Sue Ellen: I suspect it’s rather like having 14 children and 34 grandchildren and 16 great grandchildren … there’s enough love to go around. I made 21 pillows for various family members last Christmas, and I had just an awful time choosing which designs to use, and which to leave out. Yet I sewed happily on the ones I finally chose, enjoying each of them as I worked.

Sue ellen 1
Lana: Some designers love to sew as well as design. Do you like sewing too?

Sue Ellen: Yes, I like sewing. I have sewed since I was quite young, and on the machine since I was 11. I started making my own clothes a couple of years after that, and have sewn at least special things for myself and my family ever since. And home-made gifts are big with us, too.

I haven’t made anything for myself out of my own fabrics, only gifts so far, but I look forward with pleasure to doing so in the future. The first thing I made with the first design I uploaded to Spoonflower, was a tablecloth for one of my daughters-in-law, who had admired the design on the wrapping paper I’d used for Christmas that year, and whose desire to see it on fabric brought me to Spoonflower. Last year, I made those boudoir-size pillows, and this year I am making potholders.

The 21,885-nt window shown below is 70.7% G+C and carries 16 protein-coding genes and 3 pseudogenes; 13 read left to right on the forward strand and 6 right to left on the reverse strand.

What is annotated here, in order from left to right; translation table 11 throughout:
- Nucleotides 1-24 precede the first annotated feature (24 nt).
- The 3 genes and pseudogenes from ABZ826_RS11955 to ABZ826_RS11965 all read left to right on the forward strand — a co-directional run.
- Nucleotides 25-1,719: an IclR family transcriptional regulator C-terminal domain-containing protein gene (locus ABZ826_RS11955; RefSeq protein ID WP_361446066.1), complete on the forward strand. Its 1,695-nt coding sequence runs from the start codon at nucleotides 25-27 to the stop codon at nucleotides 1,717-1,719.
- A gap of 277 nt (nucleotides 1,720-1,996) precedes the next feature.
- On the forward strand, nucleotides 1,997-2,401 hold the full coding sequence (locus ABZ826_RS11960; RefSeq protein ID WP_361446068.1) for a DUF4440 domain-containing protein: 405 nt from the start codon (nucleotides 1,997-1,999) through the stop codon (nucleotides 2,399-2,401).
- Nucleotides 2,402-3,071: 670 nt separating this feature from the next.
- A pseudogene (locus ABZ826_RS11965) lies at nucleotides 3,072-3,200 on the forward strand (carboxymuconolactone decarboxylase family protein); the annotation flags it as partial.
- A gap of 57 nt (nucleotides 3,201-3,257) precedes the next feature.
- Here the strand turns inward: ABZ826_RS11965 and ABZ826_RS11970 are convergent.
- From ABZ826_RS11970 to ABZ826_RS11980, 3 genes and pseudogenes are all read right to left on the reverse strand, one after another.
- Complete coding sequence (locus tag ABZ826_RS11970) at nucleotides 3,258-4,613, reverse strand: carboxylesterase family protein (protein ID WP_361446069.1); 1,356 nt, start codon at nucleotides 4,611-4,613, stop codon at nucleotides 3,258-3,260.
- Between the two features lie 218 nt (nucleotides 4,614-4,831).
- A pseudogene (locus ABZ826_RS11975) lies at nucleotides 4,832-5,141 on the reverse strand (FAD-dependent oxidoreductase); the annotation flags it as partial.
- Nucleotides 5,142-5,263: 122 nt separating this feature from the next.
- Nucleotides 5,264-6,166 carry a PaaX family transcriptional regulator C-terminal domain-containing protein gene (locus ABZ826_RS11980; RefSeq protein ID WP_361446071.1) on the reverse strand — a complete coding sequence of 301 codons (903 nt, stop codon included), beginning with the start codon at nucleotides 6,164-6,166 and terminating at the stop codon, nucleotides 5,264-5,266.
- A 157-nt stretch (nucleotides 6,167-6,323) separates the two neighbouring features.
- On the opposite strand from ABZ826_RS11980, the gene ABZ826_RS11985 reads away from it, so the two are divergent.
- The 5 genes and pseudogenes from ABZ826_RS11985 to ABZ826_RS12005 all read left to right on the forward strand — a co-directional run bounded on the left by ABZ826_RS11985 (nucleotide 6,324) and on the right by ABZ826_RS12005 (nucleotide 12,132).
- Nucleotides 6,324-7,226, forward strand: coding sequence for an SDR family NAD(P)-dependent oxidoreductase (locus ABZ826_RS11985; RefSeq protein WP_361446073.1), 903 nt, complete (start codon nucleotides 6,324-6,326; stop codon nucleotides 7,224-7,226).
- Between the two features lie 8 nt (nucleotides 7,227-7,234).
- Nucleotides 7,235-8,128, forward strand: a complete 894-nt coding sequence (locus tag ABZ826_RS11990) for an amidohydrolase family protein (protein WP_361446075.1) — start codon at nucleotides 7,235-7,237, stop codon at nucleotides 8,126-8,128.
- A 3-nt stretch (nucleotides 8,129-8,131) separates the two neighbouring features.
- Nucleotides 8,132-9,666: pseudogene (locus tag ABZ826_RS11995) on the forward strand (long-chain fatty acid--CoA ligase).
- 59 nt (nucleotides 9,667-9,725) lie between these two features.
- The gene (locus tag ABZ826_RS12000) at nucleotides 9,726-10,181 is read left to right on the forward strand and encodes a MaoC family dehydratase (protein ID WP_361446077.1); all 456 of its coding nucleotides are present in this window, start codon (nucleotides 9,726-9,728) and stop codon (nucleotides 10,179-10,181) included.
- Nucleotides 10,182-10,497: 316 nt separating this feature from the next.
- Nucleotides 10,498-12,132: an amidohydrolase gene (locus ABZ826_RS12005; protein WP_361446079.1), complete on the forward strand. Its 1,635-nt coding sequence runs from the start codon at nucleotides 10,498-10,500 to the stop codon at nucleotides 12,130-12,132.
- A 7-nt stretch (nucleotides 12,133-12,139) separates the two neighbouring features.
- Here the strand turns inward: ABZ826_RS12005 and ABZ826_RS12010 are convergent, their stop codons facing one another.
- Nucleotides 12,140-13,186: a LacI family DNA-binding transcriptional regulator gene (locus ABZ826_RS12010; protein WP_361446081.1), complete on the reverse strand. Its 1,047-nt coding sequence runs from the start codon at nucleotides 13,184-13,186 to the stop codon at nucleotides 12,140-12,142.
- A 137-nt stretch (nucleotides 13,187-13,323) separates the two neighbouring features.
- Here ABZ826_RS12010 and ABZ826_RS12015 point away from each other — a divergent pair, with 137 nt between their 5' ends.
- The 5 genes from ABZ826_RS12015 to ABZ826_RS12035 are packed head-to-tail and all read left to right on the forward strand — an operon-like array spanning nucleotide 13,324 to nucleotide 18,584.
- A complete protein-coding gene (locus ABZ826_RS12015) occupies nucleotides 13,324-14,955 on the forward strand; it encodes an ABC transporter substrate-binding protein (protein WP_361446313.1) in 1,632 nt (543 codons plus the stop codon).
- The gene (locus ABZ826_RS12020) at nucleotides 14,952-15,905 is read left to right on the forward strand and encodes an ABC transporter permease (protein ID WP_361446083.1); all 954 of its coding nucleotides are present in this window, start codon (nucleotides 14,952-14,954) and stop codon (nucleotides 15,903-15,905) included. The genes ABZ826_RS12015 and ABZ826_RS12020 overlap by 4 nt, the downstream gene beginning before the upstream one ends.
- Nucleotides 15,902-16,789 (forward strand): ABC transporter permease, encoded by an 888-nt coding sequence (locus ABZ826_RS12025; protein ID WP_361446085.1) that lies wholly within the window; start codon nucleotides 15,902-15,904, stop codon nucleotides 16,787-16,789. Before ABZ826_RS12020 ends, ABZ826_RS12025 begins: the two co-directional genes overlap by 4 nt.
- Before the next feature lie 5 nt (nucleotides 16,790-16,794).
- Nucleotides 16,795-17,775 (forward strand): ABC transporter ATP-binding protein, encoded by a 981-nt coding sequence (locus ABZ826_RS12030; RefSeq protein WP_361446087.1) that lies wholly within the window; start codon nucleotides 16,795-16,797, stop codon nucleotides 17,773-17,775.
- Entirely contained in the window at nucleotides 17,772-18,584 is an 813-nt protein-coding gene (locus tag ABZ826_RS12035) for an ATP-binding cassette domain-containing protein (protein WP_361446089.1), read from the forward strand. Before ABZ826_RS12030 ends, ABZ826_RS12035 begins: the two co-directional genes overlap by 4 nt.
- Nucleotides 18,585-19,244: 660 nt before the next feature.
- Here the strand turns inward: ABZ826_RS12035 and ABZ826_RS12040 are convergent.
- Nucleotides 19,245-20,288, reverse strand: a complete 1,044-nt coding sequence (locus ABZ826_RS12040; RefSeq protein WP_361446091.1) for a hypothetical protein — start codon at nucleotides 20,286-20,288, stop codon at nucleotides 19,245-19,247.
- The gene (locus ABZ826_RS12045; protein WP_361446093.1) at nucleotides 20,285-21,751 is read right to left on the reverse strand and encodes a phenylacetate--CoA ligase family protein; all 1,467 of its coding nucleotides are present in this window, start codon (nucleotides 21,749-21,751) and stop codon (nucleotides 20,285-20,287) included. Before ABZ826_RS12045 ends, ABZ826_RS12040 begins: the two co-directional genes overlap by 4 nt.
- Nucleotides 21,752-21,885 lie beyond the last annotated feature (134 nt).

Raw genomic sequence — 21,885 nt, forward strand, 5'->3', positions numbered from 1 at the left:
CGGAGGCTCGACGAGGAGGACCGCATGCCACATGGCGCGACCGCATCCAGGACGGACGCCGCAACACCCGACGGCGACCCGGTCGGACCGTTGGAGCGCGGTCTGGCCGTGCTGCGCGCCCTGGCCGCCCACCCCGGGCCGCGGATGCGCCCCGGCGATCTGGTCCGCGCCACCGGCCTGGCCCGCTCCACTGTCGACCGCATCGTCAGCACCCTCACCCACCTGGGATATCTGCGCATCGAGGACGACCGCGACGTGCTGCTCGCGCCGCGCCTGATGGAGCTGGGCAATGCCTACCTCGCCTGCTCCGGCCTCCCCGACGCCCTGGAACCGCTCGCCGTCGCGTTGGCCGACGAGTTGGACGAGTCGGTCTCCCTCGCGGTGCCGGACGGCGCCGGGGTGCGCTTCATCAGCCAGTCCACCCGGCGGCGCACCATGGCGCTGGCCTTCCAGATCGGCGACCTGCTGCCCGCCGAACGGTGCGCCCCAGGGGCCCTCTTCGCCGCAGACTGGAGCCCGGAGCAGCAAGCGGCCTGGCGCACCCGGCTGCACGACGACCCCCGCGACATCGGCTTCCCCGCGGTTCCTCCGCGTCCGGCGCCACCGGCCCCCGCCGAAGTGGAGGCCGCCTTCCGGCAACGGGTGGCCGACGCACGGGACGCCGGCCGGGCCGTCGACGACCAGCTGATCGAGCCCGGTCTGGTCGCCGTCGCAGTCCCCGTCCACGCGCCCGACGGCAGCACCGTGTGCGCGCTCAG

Lana: What is your favorite thing you have created with your designs?

Sue Ellen: Well, since I have only done a few things with my Spoonflower designs, I have to say that my favorite creation was the wrapping paper (not Spoonflower) for our elder grandson’s 9th birthday. It was blue with a rosette in white and gold and red (the Barcelona Football colors), and his smiling face in the center of each rosette, and “Happy Birthday” in the same colors in between the rosettes. I had done the rosette for another project, and it had come out all wrong, and not at all circular. But I noticed that it was in the Barcelona colors, and that it was the right shape for a face, so I repurposed it right away, and came up with the wrapping paper design idea. I printed it out on large sheets of paper (it took an entire container of ink!), then I glued it all over the outside of a big box into which I put his present.

Lana: If you weren’t pursuing designing what else do you think you would enjoy as much. I love to ask this question because I am usually surprised by the answer.